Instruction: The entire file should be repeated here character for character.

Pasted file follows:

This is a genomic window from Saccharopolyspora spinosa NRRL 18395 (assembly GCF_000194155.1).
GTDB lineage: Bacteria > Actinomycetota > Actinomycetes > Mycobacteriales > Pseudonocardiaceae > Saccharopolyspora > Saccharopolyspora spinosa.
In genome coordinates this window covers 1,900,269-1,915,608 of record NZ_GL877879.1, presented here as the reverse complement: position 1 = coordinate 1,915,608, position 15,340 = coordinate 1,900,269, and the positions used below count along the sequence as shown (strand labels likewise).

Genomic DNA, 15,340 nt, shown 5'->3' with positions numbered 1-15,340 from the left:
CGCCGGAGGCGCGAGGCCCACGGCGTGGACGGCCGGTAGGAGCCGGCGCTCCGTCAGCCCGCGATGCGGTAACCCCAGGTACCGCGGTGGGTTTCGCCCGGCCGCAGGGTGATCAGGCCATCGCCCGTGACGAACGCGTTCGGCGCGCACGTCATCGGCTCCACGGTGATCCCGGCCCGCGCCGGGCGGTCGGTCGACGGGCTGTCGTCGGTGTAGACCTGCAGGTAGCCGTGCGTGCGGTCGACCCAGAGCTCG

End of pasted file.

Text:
This is a genomic window from Saccharopolyspora spinosa NRRL 18395 (assembly GCF_000194155.1).
GTDB lineage: Bacteria > Actinomycetota > Actinomycetes > Mycobacteriales > Pseudonocardiaceae > Saccharopolyspora > Saccharopolyspora spinosa.
In genome coordinates this window covers 1,900,269-1,915,608 of record NZ_GL877879.1, presented here as the reverse complement: position 1 = coordinate 1,915,608, position 15,340 = coordinate 1,900,269, and the positions used below count along the sequence as shown (strand labels likewise).

Genomic DNA, 15,340 nt, shown 5'->3' with positions numbered 1-15,340 from the left:
CGCCGGAGGCGCGAGGCCCACGGCGTGGACGGCCGGTAGGAGCCGGCGCTCCGTCAGCCCGCGATGCGGTAACCCCAGGTACCGCGGTGGGTTTCGCCCGGCCGCAGGGTGATCAGGCCATCGCCCGTGACGAACGCGTTCGGCGCGCACGTCATCGGCTCCACGGTGATCCCGGCCCGCGCCGGGCGGTCGGTCGACGGGCTGTCGTCGGTGTAGACCTGCAGGTAGCCGTGCGTGCGGTCGACCCAGAGCTCG